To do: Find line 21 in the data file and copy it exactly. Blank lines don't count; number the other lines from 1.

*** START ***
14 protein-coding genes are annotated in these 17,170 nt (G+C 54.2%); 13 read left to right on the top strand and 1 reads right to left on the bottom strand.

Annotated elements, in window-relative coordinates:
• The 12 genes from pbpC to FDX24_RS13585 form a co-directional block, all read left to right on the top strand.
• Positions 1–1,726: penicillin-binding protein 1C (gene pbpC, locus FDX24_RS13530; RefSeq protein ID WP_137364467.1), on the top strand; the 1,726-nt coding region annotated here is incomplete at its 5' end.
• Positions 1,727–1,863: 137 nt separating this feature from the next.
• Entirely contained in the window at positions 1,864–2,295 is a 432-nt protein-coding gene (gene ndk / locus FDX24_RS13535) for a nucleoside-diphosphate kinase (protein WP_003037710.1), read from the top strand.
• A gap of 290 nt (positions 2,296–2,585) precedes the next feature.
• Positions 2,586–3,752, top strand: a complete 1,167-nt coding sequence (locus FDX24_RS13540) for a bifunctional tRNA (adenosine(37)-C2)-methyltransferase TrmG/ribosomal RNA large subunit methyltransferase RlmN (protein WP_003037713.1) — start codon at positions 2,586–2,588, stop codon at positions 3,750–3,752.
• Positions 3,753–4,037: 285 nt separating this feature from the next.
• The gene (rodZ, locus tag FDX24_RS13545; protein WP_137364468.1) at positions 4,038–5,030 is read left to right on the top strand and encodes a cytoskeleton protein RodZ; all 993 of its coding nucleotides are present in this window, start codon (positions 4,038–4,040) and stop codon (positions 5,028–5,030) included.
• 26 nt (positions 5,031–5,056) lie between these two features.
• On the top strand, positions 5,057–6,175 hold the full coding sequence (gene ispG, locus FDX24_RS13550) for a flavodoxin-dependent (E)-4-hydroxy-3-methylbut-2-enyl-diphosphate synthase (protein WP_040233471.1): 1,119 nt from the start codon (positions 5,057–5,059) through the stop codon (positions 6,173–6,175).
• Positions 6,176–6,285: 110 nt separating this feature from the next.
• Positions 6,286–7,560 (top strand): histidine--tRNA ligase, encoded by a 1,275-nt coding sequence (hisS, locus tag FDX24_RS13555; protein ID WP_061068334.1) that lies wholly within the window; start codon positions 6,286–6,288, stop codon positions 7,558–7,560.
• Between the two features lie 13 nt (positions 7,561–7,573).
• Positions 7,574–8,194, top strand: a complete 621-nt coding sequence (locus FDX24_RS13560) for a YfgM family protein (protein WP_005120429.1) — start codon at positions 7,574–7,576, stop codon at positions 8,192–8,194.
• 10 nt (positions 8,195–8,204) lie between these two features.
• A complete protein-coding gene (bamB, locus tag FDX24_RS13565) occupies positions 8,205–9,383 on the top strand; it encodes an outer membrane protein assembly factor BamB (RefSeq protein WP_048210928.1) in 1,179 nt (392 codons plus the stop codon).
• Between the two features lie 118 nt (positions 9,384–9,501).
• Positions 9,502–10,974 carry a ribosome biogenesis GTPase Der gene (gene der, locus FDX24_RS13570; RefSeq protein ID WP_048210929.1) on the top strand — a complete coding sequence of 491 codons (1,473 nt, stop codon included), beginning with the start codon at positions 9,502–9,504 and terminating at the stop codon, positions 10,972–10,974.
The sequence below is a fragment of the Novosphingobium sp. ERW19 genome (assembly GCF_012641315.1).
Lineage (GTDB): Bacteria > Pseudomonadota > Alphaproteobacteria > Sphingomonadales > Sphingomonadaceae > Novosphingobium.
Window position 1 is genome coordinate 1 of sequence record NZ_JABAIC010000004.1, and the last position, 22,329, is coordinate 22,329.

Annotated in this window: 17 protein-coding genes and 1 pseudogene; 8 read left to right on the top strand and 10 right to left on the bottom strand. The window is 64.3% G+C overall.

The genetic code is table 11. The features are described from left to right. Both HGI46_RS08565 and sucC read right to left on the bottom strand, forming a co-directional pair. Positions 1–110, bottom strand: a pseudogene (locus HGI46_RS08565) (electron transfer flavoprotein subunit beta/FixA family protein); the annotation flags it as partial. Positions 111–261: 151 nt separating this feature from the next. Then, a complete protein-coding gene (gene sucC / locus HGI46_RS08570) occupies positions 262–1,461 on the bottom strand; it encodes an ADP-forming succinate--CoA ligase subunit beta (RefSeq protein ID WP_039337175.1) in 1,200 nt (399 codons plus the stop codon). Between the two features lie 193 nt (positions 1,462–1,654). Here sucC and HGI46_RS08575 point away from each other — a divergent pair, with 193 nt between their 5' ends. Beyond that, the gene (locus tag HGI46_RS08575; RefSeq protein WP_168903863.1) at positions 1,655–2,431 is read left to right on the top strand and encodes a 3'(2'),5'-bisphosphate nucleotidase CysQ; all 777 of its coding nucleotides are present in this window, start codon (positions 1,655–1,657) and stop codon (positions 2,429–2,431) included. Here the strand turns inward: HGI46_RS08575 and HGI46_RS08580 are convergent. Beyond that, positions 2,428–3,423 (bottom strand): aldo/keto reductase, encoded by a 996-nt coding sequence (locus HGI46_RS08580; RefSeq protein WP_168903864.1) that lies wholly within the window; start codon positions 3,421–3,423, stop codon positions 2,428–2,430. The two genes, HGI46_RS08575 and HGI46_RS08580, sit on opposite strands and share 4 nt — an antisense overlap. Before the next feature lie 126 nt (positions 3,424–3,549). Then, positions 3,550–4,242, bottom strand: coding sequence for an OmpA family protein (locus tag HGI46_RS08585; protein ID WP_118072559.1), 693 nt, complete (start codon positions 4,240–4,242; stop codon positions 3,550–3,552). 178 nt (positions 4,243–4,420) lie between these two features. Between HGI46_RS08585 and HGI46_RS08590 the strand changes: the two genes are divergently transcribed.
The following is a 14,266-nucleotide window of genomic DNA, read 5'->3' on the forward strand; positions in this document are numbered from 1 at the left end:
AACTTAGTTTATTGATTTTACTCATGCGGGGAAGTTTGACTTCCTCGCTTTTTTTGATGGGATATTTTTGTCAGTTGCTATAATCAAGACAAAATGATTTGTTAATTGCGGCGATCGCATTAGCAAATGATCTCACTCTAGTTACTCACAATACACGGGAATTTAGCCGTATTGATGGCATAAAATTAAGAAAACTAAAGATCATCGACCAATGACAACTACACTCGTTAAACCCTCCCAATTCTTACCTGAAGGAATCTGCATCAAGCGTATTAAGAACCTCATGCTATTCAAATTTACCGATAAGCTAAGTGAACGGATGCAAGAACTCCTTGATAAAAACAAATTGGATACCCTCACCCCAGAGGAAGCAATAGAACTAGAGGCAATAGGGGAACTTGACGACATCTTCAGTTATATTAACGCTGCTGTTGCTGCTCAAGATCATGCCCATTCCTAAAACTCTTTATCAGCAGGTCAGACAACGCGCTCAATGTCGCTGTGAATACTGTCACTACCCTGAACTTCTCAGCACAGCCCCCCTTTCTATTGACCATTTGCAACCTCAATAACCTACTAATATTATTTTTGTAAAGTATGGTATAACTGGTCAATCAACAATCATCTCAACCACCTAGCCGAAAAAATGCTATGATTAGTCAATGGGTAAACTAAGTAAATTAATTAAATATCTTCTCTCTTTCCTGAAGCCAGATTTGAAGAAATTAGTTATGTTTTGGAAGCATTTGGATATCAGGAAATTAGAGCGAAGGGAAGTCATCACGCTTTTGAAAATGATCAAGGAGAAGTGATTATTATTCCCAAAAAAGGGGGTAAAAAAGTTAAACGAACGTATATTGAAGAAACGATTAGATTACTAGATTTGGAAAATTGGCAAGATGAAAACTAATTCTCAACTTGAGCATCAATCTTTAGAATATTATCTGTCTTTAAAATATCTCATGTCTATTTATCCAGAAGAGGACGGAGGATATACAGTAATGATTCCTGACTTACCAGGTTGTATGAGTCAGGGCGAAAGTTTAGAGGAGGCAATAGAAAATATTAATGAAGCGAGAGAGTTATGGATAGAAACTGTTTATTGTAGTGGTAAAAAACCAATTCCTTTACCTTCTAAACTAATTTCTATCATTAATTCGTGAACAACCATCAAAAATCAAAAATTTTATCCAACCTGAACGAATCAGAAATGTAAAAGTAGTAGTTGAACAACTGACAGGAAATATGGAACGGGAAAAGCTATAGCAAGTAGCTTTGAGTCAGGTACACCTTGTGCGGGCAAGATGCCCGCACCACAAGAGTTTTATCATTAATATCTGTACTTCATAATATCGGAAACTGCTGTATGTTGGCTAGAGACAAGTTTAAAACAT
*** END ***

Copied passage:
The sequence below is a fragment of the Novosphingobium sp. ERW19 genome (assembly GCF_012641315.1).